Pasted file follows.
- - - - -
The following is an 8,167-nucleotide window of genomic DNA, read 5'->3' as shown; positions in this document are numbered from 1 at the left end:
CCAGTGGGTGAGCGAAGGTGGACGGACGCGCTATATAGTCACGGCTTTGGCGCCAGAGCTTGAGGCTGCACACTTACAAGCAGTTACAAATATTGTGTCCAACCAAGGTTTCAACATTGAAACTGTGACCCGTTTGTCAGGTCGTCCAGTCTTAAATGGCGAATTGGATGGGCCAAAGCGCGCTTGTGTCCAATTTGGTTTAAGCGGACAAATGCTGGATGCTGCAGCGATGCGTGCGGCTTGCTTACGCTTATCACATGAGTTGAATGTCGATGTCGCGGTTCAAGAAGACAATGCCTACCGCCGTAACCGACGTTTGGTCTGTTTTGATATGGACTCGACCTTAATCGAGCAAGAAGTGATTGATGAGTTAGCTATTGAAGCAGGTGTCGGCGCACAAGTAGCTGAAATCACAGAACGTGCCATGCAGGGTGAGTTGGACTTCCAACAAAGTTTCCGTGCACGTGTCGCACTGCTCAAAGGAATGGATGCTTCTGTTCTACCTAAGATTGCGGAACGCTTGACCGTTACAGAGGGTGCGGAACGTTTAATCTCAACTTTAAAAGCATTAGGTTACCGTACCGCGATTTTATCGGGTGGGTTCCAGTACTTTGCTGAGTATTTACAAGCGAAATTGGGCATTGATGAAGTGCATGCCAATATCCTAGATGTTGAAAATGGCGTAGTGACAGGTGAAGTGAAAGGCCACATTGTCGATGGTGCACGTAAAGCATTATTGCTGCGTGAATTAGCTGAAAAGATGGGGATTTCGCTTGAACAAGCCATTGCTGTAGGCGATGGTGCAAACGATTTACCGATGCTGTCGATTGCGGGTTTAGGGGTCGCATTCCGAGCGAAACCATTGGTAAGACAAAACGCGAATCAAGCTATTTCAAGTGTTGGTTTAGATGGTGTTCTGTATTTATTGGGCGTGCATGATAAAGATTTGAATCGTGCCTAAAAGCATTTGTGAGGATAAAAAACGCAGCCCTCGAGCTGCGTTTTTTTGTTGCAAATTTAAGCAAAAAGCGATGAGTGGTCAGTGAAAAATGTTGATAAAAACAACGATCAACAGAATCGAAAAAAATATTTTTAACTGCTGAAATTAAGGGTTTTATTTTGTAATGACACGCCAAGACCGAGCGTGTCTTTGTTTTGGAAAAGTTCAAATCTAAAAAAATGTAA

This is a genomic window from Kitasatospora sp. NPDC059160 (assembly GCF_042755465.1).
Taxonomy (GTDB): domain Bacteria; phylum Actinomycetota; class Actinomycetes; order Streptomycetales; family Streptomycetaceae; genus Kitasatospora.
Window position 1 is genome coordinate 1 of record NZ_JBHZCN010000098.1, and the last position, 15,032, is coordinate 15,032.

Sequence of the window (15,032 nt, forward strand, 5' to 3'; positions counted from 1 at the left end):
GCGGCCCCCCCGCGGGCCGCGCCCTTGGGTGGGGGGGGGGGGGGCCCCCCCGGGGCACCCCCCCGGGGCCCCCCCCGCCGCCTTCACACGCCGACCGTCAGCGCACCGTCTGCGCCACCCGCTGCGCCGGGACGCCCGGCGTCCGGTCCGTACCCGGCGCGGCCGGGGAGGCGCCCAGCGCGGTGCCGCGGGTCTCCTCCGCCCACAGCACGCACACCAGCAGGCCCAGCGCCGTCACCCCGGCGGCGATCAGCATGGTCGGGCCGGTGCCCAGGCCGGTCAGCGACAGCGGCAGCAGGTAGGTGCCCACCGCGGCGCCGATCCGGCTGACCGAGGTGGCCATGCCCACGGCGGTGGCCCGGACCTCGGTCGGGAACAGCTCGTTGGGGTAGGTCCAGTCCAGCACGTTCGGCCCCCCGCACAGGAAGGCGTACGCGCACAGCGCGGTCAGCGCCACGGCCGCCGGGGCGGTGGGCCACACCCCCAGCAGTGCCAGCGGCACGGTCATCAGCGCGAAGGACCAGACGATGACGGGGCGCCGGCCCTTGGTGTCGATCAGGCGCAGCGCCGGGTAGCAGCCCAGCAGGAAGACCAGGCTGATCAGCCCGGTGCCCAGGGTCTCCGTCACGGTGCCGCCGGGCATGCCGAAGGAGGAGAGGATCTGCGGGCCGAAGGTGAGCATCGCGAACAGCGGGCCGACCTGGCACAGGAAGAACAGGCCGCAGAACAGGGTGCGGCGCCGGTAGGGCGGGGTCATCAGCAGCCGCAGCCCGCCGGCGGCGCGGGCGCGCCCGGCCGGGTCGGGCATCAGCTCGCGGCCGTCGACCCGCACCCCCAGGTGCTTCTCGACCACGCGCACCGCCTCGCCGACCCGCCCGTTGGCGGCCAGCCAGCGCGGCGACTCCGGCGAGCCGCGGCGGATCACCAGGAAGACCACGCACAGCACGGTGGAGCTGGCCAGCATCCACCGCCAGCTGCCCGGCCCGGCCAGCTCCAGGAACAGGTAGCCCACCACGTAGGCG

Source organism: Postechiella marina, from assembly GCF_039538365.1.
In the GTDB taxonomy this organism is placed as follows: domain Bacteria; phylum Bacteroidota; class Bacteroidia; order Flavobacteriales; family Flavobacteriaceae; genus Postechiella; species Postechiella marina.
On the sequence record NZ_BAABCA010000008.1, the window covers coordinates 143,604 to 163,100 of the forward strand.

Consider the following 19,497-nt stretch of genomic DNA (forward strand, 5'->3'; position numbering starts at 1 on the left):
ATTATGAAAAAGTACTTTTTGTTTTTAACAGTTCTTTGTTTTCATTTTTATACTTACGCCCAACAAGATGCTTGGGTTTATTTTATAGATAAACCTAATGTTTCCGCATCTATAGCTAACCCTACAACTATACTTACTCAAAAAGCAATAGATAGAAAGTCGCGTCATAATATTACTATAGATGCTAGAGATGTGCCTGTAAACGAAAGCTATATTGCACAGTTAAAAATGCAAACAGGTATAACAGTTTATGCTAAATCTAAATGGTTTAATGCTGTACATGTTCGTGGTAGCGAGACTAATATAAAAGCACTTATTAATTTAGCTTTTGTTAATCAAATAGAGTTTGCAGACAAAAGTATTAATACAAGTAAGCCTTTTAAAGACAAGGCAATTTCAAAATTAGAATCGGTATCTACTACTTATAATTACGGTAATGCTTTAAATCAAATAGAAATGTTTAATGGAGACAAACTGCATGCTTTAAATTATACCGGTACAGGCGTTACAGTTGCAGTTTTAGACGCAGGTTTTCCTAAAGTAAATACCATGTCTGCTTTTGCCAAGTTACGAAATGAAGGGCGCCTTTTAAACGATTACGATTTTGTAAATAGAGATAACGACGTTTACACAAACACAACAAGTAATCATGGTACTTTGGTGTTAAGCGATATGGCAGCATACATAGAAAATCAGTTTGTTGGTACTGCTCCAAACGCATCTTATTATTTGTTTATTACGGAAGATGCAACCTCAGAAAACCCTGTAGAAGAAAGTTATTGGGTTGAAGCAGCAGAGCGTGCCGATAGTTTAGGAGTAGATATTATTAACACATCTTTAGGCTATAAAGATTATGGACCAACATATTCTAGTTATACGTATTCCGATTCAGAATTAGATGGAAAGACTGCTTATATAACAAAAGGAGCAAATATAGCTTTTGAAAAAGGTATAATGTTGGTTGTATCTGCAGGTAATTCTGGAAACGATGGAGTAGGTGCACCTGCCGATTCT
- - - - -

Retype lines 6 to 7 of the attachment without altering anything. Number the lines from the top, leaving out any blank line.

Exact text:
Sequence of the window (15,032 nt, forward strand, 5' to 3'; positions counted from 1 at the left end):
GCGGCCCCCCCGCGGGCCGCGCCCTTGGGTGGGGGGGGGGGGGGCCCCCCCGGGGCACCCCCCCGGGGCCCCCCCCGCCGCCTTCACACGCCGACCGTCAGCGCACCGTCTGCGCCACCCGCTGCGCCGGGACGCCCGGCGTCCGGTCCGTACCCGGCGCGGCCGGGGAGGCGCCCAGCGCGGTGCCGCGGGTCTCCTCCGCCCACAGCACGCACACCAGCAGGCCCAGCGCCGTCACCCCGGCGGCGATCAGCATGGTCGGGCCGGTGCCCAGGCCGGTCAGCGACAGCGGCAGCAGGTAGGTGCCCACCGCGGCGCCGATCCGGCTGACCGAGGTGGCCATGCCCACGGCGGTGGCCCGGACCTCGGTCGGGAACAGCTCGTTGGGGTAGGTCCAGTCCAGCACGTTCGGCCCCCCGCACAGGAAGGCGTACGCGCACAGCGCGGTCAGCGCCACGGCCGCCGGGGCGGTGGGCCACACCCCCAGCAGTGCCAGCGGCACGGTCATCAGCGCGAAGGACCAGACGATGACGGGGCGCCGGCCCTTGGTGTCGATCAGGCGCAGCGCCGGGTAGCAGCCCAGCAGGAAGACCAGGCTGATCAGCCCGGTGCCCAGGGTCTCCGTCACGGTGCCGCCGGGCATGCCGAAGGAGGAGAGGATCTGCGGGCCGAAGGTGAGCATCGCGAACAGCGGGCCGACCTGGCACAGGAAGAACAGGCCGCAGAACAGGGTGCGGCGCCGGTAGGGCGGGGTCATCAGCAGCCGCAGCCCGCCGGCGGCGCGGGCGCGCCCGGCCGGGTCGGGCATCAGCTCGCGGCCGTCGACCCGCACCCCCAGGTGCTTCTCGACCACGCGCACCGCCTCGCCGACCCGCCCGTTGGCGGCCAGCCAGCGCGGCGACTCCGGCGAGCCGCGGCGGATCACCAGGAAGACCACGCACAGCACGGTGGAGCTGGCCAGCATCCACCGCCAGCTGCCCGGCCCGGCCAGCTCCAGGAACAGGTAGCCCACCACGTAGGCG